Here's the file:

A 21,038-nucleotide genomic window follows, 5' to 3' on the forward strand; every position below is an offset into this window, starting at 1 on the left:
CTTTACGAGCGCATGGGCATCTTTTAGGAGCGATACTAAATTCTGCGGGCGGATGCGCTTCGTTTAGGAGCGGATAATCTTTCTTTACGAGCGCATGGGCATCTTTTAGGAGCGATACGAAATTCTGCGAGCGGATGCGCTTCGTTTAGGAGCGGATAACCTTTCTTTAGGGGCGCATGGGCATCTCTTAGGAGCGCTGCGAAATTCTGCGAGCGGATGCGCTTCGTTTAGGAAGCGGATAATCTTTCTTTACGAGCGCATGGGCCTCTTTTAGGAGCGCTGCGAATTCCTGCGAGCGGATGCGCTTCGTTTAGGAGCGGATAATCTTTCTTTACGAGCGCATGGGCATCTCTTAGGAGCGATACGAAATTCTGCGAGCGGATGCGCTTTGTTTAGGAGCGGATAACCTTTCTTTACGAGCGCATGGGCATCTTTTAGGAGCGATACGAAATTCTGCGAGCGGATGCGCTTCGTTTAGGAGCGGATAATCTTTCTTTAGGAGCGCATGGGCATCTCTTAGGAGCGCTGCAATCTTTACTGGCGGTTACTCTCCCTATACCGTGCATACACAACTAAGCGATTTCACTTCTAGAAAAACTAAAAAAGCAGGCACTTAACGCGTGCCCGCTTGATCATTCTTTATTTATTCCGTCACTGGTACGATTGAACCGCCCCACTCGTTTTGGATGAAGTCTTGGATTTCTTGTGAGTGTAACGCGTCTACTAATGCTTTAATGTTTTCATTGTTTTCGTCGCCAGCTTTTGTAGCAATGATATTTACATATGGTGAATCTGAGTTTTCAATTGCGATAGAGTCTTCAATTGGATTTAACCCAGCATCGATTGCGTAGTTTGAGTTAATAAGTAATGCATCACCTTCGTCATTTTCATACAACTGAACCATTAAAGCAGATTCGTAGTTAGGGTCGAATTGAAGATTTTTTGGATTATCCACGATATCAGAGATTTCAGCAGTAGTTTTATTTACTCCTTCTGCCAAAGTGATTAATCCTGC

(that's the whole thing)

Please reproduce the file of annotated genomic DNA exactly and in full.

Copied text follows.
A 21,038-nucleotide genomic window follows, 5' to 3' on the forward strand; every position below is an offset into this window, starting at 1 on the left:
CTTTACGAGCGCATGGGCATCTTTTAGGAGCGATACTAAATTCTGCGGGCGGATGCGCTTCGTTTAGGAGCGGATAATCTTTCTTTACGAGCGCATGGGCATCTTTTAGGAGCGATACGAAATTCTGCGAGCGGATGCGCTTCGTTTAGGAGCGGATAACCTTTCTTTAGGGGCGCATGGGCATCTCTTAGGAGCGCTGCGAAATTCTGCGAGCGGATGCGCTTCGTTTAGGAAGCGGATAATCTTTCTTTACGAGCGCATGGGCCTCTTTTAGGAGCGCTGCGAATTCCTGCGAGCGGATGCGCTTCGTTTAGGAGCGGATAATCTTTCTTTACGAGCGCATGGGCATCTCTTAGGAGCGATACGAAATTCTGCGAGCGGATGCGCTTTGTTTAGGAGCGGATAACCTTTCTTTACGAGCGCATGGGCATCTTTTAGGAGCGATACGAAATTCTGCGAGCGGATGCGCTTCGTTTAGGAGCGGATAATCTTTCTTTAGGAGCGCATGGGCATCTCTTAGGAGCGCTGCAATCTTTACTGGCGGTTACTCTCCCTATACCGTGCATACACAACTAAGCGATTTCACTTCTAGAAAAACTAAAAAAGCAGGCACTTAACGCGTGCCCGCTTGATCATTCTTTATTTATTCCGTCACTGGTACGATTGAACCGCCCCACTCGTTTTGGATGAAGTCTTGGATTTCTTGTGAGTGTAACGCGTCTACTAATGCTTTAATGTTTTCATTGTTTTCGTCGCCAGCTTTTGTAGCAATGATATTTACATATGGTGAATCTGAGTTTTCAATTGCGATAGAGTCTTCAATTGGATTTAACCCAGCATCGATTGCGTAGTTTGAGTTAATAAGTAATGCATCACCTTCGTCATTTTCATACAACTGAACCATTAAAGCAGATTCGTAGTTAGGGTCGAATTGAAGATTTTTTGGATTATCCACGATATCAGAGATTTCAGCAGTAGTTTTATTTACTCCTTCTGCCAAAGTGATTAATCCTGC